Making new players feel they are accomplishing something is taken care of, as during a game of Through The Desert players will earn a tonne of points. It is incredibly rare to go more than 2 turns in a row without scoring at least 1 point from a waterhole token. New players may not instantly be able to compete with those with a few games under their belts, in terms of the placement strategies and importance of enclosed areas. However, after a quick game or two they will most likely be up to speed enough to pose competition.
Carving off a section of the map is incredibly powerful at getting points and stopping others having access to specific oases. After a couple of games this will have undoubtedly been spotted by players and the placement of leader camels will start to become more strategic. Players will learn they must react to the randomly distributed oases and waterhole tokens, rather than just starting on the side of the board closest to them. Soon what was a family friendly camel-fest becomes all about blocking off your opponents and so the slightly cutthroat side of Through The Desert surfaces!
Looking in the box, or when the game is initially set up, there are a lot of tokens. This does make the setup time a little lengthy if no one else jumps in to help: especially when having to sort the mini-mountains of colourful camels into sets. The quantity of tokens should result in a game board that looks and feels incredibly busy but the colours used for the waterhole tokens allows them to somewhat blend into the scene, not detracting from the desert vista.
Through The Desert takes place across a wonderfully illustrated board. A desert themed board could have so easily been drab and dull, instead there is a warmth to the sand colours. The little uses of rocks, a mountain or a river depending on the side of the board and all sizes of waterholes break up any potential monotony. Even the colour difference in the sand, used to denote where is in play for games with higher player counts, adds to the visual presentation.
Z-Man Games had an opportunity to create a game with vividly coloured camels, carving routes across the desert, but they have instead opted for pastel colours. Not everyone will agree but this great decision limiting the in-your-face-ness of the visual experience. This helps the colourful leaders riding on the camels to stand out, making what is a busy board clearer to read. Some will still make the odd mistake in the midst of the crowded camel caravans, yet mistakes will be a lot rarer thanks to the choice of colour palette.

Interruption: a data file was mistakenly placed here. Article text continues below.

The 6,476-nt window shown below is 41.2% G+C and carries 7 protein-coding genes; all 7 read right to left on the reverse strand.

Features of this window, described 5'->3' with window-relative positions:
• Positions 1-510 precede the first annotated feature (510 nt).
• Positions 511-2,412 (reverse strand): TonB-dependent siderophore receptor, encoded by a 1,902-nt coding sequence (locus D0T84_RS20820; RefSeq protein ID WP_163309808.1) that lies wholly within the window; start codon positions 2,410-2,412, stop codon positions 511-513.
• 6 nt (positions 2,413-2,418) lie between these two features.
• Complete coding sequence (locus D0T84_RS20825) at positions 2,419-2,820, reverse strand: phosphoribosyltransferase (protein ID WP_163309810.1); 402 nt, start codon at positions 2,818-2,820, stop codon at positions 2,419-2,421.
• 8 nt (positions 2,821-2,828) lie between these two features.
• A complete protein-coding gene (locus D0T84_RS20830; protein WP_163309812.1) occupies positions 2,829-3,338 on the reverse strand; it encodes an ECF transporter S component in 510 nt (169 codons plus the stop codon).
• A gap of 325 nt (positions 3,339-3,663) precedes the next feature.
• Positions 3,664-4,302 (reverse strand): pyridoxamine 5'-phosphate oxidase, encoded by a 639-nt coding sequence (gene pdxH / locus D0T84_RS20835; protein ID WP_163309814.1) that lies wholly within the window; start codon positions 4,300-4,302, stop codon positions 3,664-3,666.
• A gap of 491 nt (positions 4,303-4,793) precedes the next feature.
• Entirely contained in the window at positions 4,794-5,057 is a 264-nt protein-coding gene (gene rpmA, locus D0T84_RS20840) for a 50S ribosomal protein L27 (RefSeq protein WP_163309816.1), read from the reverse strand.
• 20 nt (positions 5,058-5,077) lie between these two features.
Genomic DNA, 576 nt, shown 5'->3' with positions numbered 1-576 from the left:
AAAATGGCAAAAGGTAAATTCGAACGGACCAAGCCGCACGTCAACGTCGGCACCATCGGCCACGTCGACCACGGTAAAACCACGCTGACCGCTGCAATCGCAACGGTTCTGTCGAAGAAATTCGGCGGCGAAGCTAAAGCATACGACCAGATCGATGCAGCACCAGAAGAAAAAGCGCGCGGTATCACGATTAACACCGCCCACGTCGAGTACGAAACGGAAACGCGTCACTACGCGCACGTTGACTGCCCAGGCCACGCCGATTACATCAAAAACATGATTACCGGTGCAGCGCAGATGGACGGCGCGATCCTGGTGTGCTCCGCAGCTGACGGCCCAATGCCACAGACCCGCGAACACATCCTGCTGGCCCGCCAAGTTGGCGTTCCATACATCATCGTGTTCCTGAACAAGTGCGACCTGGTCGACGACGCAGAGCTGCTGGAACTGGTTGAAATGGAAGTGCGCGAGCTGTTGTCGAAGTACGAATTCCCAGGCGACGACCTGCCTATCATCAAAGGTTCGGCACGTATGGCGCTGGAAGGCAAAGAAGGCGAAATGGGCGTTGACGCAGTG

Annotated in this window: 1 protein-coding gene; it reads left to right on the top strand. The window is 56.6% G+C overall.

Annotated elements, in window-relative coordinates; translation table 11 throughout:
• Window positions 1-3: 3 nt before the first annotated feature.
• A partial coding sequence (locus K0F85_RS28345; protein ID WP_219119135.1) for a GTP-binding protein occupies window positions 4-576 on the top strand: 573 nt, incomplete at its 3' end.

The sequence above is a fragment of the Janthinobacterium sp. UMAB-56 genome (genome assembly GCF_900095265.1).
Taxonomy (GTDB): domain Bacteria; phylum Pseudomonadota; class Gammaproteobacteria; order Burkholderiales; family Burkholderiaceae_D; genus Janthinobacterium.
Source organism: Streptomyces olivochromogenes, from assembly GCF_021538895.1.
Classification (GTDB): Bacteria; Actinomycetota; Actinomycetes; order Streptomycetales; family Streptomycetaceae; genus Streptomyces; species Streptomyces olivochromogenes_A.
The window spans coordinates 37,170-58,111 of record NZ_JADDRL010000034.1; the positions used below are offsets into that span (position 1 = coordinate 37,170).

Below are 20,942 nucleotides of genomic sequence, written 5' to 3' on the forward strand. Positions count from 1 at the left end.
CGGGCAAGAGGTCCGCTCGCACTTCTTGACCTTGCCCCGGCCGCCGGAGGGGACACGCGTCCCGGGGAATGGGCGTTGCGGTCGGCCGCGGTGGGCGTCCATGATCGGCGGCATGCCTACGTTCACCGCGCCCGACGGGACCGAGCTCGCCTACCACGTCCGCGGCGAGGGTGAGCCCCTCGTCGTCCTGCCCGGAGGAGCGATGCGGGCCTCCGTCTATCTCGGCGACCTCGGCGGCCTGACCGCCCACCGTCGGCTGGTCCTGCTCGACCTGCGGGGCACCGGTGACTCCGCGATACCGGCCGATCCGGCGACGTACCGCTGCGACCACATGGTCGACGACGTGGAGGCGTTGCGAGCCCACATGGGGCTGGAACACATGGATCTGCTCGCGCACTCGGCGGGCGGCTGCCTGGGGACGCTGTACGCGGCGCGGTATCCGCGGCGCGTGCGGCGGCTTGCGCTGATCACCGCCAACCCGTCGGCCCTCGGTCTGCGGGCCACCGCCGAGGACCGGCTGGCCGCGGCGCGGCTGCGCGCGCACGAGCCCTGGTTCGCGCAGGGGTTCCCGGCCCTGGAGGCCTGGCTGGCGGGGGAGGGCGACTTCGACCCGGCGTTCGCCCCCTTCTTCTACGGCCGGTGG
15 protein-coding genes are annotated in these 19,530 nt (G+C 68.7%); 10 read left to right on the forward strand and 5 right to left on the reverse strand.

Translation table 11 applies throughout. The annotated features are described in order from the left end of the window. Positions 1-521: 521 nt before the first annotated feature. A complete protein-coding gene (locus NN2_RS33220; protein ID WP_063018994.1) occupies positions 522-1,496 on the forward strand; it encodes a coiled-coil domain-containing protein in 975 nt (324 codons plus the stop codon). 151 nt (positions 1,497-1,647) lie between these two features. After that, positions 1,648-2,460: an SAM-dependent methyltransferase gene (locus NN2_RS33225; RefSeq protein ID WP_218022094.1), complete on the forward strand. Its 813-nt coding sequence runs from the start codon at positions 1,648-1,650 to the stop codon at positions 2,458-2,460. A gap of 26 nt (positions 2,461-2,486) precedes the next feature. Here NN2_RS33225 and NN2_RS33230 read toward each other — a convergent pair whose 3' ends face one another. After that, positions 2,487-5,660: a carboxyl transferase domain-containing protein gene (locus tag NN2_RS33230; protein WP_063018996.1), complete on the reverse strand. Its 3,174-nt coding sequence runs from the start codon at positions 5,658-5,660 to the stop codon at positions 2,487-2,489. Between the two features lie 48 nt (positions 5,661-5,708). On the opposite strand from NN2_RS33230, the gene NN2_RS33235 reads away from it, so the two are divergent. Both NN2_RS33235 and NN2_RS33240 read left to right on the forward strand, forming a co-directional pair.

Despite their being a huge bag of tokens at key times, somehow, there is still not enough. It would be incredibly helpful to have tokens for 1-point denominations to score the enclosed areas at the end of the game. Instead, players will either be grabbing a pen and paper or a calculator to add everything up. I don’t mind having to count points at the end a game when the points are all on tokens or all on the board. Alas, when most are on tokens and then the rest need to be added from enclosed hexagons on the board the mental maths becomes a bit of a chore.
Having never before played Through The Desert it was great to get this gem of a game to the table. The board can get incredibly busy if players are all focusing on different colours. To counter this, as the only action is so simple players can spend their time judging where to place camels and reading the board. This is how Through The Desert circumvents the busy board issue and most onlookers see the blob of camels as at least intriguing. The double-sided board does add in some variation into the game but the most important feature are the elevation zones. These maintain the same fast paced, intertwining caravan feel into games with a lower player count. The gameplay isn’t deep enough to hold gamers attention for hours on end, yet Through The Desert’s entertainment value certainly isn’t a mirage.
[Editor’s Note: Through The Desert was provided to us for the review by Z-Man Games.]